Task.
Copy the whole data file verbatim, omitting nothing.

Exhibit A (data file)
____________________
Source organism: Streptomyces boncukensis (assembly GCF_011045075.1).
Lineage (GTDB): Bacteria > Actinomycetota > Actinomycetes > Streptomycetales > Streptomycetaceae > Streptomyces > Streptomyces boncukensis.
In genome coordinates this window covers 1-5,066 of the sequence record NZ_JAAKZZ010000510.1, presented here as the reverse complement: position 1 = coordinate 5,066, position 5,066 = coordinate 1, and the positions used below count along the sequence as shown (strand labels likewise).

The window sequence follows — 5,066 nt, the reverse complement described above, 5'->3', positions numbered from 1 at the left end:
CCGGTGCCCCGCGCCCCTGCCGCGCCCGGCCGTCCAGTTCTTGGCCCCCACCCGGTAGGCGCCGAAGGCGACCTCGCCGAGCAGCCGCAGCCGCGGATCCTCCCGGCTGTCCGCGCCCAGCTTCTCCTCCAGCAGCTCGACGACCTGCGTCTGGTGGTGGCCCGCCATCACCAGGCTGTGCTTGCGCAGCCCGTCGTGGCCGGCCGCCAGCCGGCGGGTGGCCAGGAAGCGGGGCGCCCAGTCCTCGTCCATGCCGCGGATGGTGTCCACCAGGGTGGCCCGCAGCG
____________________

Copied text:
Source organism: Streptomyces boncukensis (assembly GCF_011045075.1).
Lineage (GTDB): Bacteria > Actinomycetota > Actinomycetes > Streptomycetales > Streptomycetaceae > Streptomyces > Streptomyces boncukensis.
In genome coordinates this window covers 1-5,066 of the sequence record NZ_JAAKZZ010000510.1, presented here as the reverse complement: position 1 = coordinate 5,066, position 5,066 = coordinate 1, and the positions used below count along the sequence as shown (strand labels likewise).

The window sequence follows — 5,066 nt, the reverse complement described above, 5'->3', positions numbered from 1 at the left end:
CCGGTGCCCCGCGCCCCTGCCGCGCCCGGCCGTCCAGTTCTTGGCCCCCACCCGGTAGGCGCCGAAGGCGACCTCGCCGAGCAGCCGCAGCCGCGGATCCTCCCGGCTGTCCGCGCCCAGCTTCTCCTCCAGCAGCTCGACGACCTGCGTCTGGTGGTGGCCCGCCATCACCAGGCTGTGCTTGCGCAGCCCGTCGTGGCCGGCCGCCAGCCGGCGGGTGGCCAGGAAGCGGGGCGCCCAGTCCTCGTCCATGCCGCGGATGGTGTCCACCAGGGTGGCCCGCAGCG